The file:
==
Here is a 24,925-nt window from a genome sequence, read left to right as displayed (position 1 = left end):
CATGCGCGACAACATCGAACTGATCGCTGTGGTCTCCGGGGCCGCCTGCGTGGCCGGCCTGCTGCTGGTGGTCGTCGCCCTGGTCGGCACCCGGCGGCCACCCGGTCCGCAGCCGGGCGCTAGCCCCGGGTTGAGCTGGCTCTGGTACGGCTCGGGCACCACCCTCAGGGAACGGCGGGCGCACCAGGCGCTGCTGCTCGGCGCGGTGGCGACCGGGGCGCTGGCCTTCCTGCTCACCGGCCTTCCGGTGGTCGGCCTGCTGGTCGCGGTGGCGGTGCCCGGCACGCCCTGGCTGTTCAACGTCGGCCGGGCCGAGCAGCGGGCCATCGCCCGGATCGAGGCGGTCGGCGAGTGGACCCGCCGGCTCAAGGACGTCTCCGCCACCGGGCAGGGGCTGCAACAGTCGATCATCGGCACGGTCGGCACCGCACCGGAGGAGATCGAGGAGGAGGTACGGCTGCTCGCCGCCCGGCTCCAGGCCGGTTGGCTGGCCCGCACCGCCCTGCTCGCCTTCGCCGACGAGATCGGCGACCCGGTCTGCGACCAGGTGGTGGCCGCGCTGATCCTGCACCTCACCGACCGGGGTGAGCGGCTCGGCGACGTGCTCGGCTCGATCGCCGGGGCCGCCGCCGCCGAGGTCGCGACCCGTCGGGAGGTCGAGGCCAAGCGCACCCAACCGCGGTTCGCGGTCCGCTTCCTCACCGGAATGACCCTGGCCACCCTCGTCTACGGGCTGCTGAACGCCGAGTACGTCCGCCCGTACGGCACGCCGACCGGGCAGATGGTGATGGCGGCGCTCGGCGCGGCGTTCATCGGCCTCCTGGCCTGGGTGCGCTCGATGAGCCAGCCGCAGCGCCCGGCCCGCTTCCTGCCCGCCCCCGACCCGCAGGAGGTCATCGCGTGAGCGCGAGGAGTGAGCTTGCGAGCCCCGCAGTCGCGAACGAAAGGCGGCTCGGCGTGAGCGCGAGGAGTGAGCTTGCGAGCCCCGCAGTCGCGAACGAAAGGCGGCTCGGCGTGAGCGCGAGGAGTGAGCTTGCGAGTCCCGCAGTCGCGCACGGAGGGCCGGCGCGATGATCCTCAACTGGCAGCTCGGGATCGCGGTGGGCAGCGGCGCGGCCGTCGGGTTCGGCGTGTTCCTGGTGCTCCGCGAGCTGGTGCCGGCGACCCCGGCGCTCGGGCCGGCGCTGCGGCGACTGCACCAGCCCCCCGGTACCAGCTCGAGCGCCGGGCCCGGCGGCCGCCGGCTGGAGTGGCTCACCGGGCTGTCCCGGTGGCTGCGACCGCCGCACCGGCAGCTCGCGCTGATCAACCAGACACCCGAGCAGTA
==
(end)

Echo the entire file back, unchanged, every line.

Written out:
Here is a 24,925-nt window from a genome sequence, read left to right as displayed (position 1 = left end):
CATGCGCGACAACATCGAACTGATCGCTGTGGTCTCCGGGGCCGCCTGCGTGGCCGGCCTGCTGCTGGTGGTCGTCGCCCTGGTCGGCACCCGGCGGCCACCCGGTCCGCAGCCGGGCGCTAGCCCCGGGTTGAGCTGGCTCTGGTACGGCTCGGGCACCACCCTCAGGGAACGGCGGGCGCACCAGGCGCTGCTGCTCGGCGCGGTGGCGACCGGGGCGCTGGCCTTCCTGCTCACCGGCCTTCCGGTGGTCGGCCTGCTGGTCGCGGTGGCGGTGCCCGGCACGCCCTGGCTGTTCAACGTCGGCCGGGCCGAGCAGCGGGCCATCGCCCGGATCGAGGCGGTCGGCGAGTGGACCCGCCGGCTCAAGGACGTCTCCGCCACCGGGCAGGGGCTGCAACAGTCGATCATCGGCACGGTCGGCACCGCACCGGAGGAGATCGAGGAGGAGGTACGGCTGCTCGCCGCCCGGCTCCAGGCCGGTTGGCTGGCCCGCACCGCCCTGCTCGCCTTCGCCGACGAGATCGGCGACCCGGTCTGCGACCAGGTGGTGGCCGCGCTGATCCTGCACCTCACCGACCGGGGTGAGCGGCTCGGCGACGTGCTCGGCTCGATCGCCGGGGCCGCCGCCGCCGAGGTCGCGACCCGTCGGGAGGTCGAGGCCAAGCGCACCCAACCGCGGTTCGCGGTCCGCTTCCTCACCGGAATGACCCTGGCCACCCTCGTCTACGGGCTGCTGAACGCCGAGTACGTCCGCCCGTACGGCACGCCGACCGGGCAGATGGTGATGGCGGCGCTCGGCGCGGCGTTCATCGGCCTCCTGGCCTGGGTGCGCTCGATGAGCCAGCCGCAGCGCCCGGCCCGCTTCCTGCCCGCCCCCGACCCGCAGGAGGTCATCGCGTGAGCGCGAGGAGTGAGCTTGCGAGCCCCGCAGTCGCGAACGAAAGGCGGCTCGGCGTGAGCGCGAGGAGTGAGCTTGCGAGCCCCGCAGTCGCGAACGAAAGGCGGCTCGGCGTGAGCGCGAGGAGTGAGCTTGCGAGTCCCGCAGTCGCGCACGGAGGGCCGGCGCGATGATCCTCAACTGGCAGCTCGGGATCGCGGTGGGCAGCGGCGCGGCCGTCGGGTTCGGCGTGTTCCTGGTGCTCCGCGAGCTGGTGCCGGCGACCCCGGCGCTCGGGCCGGCGCTGCGGCGACTGCACCAGCCCCCCGGTACCAGCTCGAGCGCCGGGCCCGGCGGCCGCCGGCTGGAGTGGCTCACCGGGCTGTCCCGGTGGCTGCGACCGCCGCACCGGCAGCTCGCGCTGATCAACCAGACACCCGAGCAGTA